David Saker orders England not to get carried away with new bouncer rule
Monday 07 January 2013
David Saker, the England bowling coach, said yesterday that the side were adapting to the changes in one-day rules and promised they would have mastered them by the time of the first game against India on Friday.
England take on Delhi here on Tuesday after their failure to get to grips with the new bowling regulations in the opening warm-up match against India A on Sunday. "We definitely bowled more bouncers than we probably should have, there's no doubt about it," admitted Saker, "it's just about making sure you assess the conditions well enough."
As England learnt to their cost in Sunday's 53-run defeat, just because an extra 50 bouncers are available doesn't mean they must be used. "Over here in these conditions, as we showed yesterday, the bouncer probably didn't work as well as it could have," Saker said.
The new changes to one-day cricket were rubber-stamped last October, when the International Cricket Council announced that from the start of this year, bowlers can include two bouncers per over, up from a more batsmen-friendly one. In addition, the bowling powerplay, a five-over period when the fielding side is allowed only three fielders outside the circle, was scrapped.
Pace bowlers rejoiced. Since fielding restrictions were first introduced in 1992, bowlers have felt like an unprotected species. However, what the ICC gave with the right hand, they took with the left. They restored the balance in the batsman's favour by simultaneously announcing that during all non-powerplay overs (ie 35 of the 50 available), only four fielders – rather than the usual five – would be allowed outside the circle. The move is fuelled by a desire to banish the often turgid middle overs when a deep-set field restricts crowd-pleasing boundaries and makes the scorer's book resemble binary code.
Saker should be up in arms, yet he went so far yesterday as to profess himself "really confident that the new rules are good additions to the game". He added he is "a big fan of the extra fielder in the ring. I think it's going to help".
In a sign of a more aggressive approach under England's new one-day coach Ashley Giles and with a thickly-veiled criticism of tactics under previous regimes, Saker said: "Everyone keeps saying the batters are going to benefit but I've always thought that captains have the fielder out way too many times when they should be bringing them in." His rationale is that, "it will put a little bit of pressure on batsmen to hit over that guy that comes in, especially if it's a mid-off or a mid-on and that could produce wickets."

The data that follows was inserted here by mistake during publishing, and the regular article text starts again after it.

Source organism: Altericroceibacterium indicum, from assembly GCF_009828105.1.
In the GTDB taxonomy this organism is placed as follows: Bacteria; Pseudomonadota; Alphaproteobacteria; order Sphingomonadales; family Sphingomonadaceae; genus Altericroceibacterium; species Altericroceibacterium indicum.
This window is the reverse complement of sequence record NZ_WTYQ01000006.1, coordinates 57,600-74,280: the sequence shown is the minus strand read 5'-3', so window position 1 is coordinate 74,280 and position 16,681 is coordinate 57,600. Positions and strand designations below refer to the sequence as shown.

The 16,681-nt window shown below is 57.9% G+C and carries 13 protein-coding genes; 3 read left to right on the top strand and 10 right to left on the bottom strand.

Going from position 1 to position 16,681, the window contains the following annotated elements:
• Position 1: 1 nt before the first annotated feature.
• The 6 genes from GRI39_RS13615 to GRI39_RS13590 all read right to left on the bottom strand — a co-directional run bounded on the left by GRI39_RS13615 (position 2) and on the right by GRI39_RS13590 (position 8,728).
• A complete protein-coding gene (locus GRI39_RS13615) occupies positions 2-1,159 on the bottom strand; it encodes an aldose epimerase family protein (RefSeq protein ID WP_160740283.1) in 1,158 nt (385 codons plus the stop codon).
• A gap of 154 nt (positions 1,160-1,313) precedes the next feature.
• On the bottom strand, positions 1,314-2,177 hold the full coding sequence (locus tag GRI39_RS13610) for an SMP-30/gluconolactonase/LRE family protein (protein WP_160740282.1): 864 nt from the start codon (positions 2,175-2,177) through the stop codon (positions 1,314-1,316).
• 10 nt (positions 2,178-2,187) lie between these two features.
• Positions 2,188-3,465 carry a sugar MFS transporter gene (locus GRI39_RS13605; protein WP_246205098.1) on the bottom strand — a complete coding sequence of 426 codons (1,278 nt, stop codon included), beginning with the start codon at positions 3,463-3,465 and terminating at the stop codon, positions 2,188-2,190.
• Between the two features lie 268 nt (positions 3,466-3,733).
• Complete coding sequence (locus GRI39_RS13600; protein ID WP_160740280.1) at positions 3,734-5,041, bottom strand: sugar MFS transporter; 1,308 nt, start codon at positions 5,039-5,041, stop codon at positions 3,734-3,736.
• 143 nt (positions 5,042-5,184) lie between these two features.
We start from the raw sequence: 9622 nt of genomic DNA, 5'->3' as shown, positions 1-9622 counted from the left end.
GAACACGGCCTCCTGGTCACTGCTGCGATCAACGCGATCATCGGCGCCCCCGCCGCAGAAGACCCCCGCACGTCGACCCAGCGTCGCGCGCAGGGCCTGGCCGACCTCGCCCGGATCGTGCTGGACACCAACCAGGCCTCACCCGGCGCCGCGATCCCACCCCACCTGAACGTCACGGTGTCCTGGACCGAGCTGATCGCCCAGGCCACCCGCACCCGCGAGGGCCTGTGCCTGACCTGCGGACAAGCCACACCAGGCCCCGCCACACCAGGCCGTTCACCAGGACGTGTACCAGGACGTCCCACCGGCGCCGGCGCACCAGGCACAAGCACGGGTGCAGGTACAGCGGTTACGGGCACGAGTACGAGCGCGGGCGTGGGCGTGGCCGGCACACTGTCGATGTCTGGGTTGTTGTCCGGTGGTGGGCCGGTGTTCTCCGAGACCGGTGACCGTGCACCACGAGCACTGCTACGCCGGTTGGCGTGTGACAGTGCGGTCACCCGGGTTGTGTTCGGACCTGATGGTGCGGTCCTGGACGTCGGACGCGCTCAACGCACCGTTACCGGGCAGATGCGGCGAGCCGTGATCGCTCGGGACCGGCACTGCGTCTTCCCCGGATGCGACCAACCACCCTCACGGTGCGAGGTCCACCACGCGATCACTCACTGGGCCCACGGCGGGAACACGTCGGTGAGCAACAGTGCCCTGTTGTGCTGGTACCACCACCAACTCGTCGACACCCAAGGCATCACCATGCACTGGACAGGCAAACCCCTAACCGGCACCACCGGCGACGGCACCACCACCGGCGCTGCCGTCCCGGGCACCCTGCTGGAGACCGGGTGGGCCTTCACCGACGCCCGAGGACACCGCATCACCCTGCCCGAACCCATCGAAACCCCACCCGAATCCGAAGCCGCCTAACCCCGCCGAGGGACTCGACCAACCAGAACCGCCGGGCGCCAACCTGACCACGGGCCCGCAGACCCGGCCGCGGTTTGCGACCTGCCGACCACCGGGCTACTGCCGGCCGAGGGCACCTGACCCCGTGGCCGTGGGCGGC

England have just today's warm-up match here at the Faroz Shah Kotla Stadium to perfect their plans before they play their first competitive game of 2013. Come Friday in Rajkot, Saker will be praying his charges prove that what the experts view as meat to the batsmen is really poison.
Arsenal defender Kieran Gibbs posts bizarre video of his Miami holiday being invaded by an iguana
British Grand Prix 2015: What time does it start, where can I watch it and are tickets still available?
Women's World Cup 2015: England secure third place as they beat Germany in extra time with penalty by Fara Williams
Why is it that there’s no women’s team at Manchester United? - Michael Calvin
Chelsea transfer news: Diego Costa wants a reunion with £25m Manchester United target Arda Turan... because he loves his kebabs
- 1 BBC told new political editor must be 'impartial' with Nick Robinson reportedly stepping down
- 2 Number of young homeless people in Britain is 'more than three times the official figures'
- 3 The map showing the most dangerous tourist destinations in Europe, according to the Foreign Office
- 4 The biggest first date turnoff has been revealed
- 5 German man found living with 300 rats in tiny apartment
More Britons believe that multiculturalism makes the country worse - not better, says poll
Nathan Collier: Montana man inspired by same-sex marriage ruling requests right to wed two wives
Greece crisis: IMF was pushed around by Angela Merkel and Nicholas Sarkozy – and now it is being humiliated
'I wish the BBC would stop calling it Islamic State' – David Cameron unleashes frustration at broadcaster
Forget little green men – aliens will look like humans, says Cambridge University evolution expert
Girl, 7, stares down hate preacher at Ohio festival with pro-LGBT rainbow flag gesture